U.S.-Nicaraguan Relations

The United States had landed marines in turbulent Nicaragua during the Taft administration in a classic display of Dollar Diplomacy. A more fastidious Wilson administration attempted to justify American occupation through the Bryan-Chamorro Treaty, which was negotiated in 1914, but not ratified until two years later. American bankers collected Nicaraguan customs duties, paid creditors and disbursed the remainder to the government.

U.S. interest in Nicaragua included the protection of American investments in the area, the desire to maintain general calm in the larger Panama Canal neighborhood and a commitment to keep other nations from completing a competing transoceanic canal.

A period of relative calm in the early 1920s led to the removal of Marine forces in 1925. However, a violent struggle for power erupted and U.S. occupation troops returned the following year, soon numbering in excess of 5,000. Aldolfo Díaz, long prominent in Nicaraguan politics, was backed by the U.S., which enforced an embargo that denied arms to his opponent. Democrats in Congress voiced opposition to the heavy-handed American actions and charged President Coolidge with conducting a “private war." Without a tinge of remorse, Coolidge responded by asserting that American lives and property needed to be protected and foreign meddlers had to be kept at bay.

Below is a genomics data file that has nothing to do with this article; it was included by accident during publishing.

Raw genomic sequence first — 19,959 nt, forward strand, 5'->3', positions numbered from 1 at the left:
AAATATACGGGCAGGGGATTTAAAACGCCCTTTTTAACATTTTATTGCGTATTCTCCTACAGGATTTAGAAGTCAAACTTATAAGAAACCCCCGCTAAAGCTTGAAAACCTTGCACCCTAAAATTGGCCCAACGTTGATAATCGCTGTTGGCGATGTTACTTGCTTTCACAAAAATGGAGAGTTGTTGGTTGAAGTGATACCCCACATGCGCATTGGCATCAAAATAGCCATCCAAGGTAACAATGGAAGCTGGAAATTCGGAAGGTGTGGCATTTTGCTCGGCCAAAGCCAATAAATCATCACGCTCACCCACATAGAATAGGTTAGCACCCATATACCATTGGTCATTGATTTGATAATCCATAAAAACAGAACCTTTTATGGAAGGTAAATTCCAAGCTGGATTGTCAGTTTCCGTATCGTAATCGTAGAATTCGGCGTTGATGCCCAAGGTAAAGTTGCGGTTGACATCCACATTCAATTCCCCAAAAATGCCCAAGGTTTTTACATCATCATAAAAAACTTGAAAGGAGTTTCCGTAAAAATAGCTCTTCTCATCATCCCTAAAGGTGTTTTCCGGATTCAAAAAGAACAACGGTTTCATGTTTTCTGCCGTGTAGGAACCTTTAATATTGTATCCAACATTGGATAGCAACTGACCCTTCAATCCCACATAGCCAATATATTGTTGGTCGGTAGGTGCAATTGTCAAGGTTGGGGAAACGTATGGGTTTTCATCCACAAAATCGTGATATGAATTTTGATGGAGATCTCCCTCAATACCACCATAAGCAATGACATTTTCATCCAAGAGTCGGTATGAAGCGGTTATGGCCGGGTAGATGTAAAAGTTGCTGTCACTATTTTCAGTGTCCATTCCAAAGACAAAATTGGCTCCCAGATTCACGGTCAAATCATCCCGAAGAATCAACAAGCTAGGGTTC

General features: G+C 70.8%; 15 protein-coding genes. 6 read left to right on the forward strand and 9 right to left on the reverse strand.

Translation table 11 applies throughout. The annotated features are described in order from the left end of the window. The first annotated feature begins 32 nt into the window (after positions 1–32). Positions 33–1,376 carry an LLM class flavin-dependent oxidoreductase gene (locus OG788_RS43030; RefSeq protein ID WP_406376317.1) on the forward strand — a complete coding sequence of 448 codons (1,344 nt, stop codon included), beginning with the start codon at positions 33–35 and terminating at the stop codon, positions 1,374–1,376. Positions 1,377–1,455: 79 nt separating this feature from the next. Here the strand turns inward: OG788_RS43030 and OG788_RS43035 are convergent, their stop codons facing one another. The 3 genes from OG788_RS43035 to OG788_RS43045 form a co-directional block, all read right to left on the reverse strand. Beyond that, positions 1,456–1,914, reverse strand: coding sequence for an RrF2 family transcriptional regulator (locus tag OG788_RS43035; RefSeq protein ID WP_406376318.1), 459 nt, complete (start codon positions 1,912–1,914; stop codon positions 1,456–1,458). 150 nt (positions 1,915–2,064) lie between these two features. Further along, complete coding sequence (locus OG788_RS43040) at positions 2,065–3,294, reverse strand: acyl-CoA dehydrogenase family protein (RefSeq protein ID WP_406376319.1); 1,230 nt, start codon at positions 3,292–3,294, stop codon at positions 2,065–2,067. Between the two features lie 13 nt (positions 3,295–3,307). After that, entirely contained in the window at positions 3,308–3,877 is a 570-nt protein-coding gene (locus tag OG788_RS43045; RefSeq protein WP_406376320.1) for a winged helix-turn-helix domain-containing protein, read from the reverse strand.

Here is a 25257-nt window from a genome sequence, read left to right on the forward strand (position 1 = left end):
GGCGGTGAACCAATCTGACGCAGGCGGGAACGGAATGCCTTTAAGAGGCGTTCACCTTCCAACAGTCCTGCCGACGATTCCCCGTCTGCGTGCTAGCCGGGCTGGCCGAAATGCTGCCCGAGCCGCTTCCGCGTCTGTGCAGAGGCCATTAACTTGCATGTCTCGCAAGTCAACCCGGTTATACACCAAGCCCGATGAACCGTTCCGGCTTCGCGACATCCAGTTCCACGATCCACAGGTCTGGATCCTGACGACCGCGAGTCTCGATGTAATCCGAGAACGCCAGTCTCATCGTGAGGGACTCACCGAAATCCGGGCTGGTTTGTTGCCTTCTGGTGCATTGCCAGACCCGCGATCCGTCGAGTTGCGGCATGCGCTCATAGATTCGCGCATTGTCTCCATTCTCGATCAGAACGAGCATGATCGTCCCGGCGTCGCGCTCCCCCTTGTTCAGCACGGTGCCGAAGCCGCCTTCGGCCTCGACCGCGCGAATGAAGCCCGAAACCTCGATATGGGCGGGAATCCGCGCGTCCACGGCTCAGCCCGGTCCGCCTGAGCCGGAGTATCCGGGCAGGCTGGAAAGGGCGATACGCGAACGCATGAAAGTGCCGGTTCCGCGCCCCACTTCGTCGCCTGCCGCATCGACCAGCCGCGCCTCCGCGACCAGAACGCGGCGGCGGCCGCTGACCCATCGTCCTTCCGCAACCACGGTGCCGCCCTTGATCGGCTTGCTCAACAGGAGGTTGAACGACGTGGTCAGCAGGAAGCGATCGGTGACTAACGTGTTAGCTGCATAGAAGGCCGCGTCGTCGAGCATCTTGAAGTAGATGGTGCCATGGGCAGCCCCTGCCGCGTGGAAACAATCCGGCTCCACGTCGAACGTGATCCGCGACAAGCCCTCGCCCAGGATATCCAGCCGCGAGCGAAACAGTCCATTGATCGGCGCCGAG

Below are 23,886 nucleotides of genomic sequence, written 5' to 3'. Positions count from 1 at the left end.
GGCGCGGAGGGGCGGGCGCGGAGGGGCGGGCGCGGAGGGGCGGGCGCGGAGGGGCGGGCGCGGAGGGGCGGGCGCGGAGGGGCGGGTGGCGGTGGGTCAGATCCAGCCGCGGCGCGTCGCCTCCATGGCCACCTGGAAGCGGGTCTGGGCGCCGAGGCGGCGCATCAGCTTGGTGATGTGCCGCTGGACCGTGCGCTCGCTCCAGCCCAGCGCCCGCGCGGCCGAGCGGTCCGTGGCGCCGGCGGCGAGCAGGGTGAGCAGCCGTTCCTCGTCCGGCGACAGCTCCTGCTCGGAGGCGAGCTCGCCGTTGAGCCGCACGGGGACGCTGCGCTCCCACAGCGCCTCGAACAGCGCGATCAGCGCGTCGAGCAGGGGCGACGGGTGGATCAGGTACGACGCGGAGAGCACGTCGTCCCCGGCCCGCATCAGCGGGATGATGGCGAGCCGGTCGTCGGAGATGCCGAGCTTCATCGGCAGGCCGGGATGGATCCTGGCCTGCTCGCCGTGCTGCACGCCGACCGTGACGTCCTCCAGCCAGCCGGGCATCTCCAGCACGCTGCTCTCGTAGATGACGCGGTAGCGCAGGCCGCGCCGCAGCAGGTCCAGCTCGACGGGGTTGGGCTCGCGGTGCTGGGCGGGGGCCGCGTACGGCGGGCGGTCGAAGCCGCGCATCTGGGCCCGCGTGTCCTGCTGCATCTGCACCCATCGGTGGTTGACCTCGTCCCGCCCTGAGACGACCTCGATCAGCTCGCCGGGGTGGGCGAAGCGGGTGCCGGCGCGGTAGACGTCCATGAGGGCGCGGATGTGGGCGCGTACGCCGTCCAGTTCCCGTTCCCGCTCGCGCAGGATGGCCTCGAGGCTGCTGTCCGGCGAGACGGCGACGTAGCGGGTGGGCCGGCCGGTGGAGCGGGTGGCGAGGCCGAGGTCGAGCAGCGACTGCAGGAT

Despite his tough stance, Coolidge sought to calm Nicaraguan ferment by dispatching Colonel Henry L. Stimson as his personal representative. The resulting Treaty of Tipitata (May 11, 1927) accomplished the following:

  • The warring factions in Nicaragua agreed to lay down their arms and abide by the results of a U.S.-supervised election scheduled for the following year;

  • the U.S. government also agreed to conduct training for a Nicaraguan national guard.
Stimson’s efforts paid off handsomely. The election was held and both sides basically abided by the results. During the next election cycle, U.S. advisors were invited back to oversee another exercise of the democratic process.

One sour note persisted through this period — the on-going presence of U.S. Marines in Nicaragua. The continuation of the military occupation was blamed primarily on the continuing armed resistance of General Augusto C. Sandino, a self-proclaimed prophet who opposed foreign intervention in general and the Bryan-Chamorro Treaty in particular.

U.S. forces were finally withdrawn from Nicaragua by the Hoover administration in 1933.


See other foreign affairs activities during the Coolidge administration.

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